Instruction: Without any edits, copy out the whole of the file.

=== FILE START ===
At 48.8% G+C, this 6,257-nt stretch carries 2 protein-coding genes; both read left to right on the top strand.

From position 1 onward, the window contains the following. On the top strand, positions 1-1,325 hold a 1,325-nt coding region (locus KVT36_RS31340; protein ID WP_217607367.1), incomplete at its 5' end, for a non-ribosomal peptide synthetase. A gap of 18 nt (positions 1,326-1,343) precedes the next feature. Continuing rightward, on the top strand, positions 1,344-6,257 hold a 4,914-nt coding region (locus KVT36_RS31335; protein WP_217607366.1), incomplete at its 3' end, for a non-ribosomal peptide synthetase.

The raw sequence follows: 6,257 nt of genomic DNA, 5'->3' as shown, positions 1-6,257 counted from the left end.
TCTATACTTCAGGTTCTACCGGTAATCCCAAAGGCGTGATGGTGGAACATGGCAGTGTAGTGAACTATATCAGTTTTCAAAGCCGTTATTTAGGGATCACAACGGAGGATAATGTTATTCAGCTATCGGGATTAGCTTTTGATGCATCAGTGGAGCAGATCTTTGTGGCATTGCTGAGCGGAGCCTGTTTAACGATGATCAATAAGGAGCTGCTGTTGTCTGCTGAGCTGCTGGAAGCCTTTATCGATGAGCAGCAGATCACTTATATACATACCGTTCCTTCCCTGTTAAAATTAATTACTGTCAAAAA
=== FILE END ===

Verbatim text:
At 48.8% G+C, this 6,257-nt stretch carries 2 protein-coding genes; both read left to right on the top strand.

From position 1 onward, the window contains the following. On the top strand, positions 1-1,325 hold a 1,325-nt coding region (locus KVT36_RS31340; protein ID WP_217607367.1), incomplete at its 5' end, for a non-ribosomal peptide synthetase. A gap of 18 nt (positions 1,326-1,343) precedes the next feature. Continuing rightward, on the top strand, positions 1,344-6,257 hold a 4,914-nt coding region (locus KVT36_RS31335; protein WP_217607366.1), incomplete at its 3' end, for a non-ribosomal peptide synthetase.

The raw sequence follows: 6,257 nt of genomic DNA, 5'->3' as shown, positions 1-6,257 counted from the left end.
TCTATACTTCAGGTTCTACCGGTAATCCCAAAGGCGTGATGGTGGAACATGGCAGTGTAGTGAACTATATCAGTTTTCAAAGCCGTTATTTAGGGATCACAACGGAGGATAATGTTATTCAGCTATCGGGATTAGCTTTTGATGCATCAGTGGAGCAGATCTTTGTGGCATTGCTGAGCGGAGCCTGTTTAACGATGATCAATAAGGAGCTGCTGTTGTCTGCTGAGCTGCTGGAAGCCTTTATCGATGAGCAGCAGATCACTTATATACATACCGTTCCTTCCCTGTTAAAATTAATTACTGTCAAAAA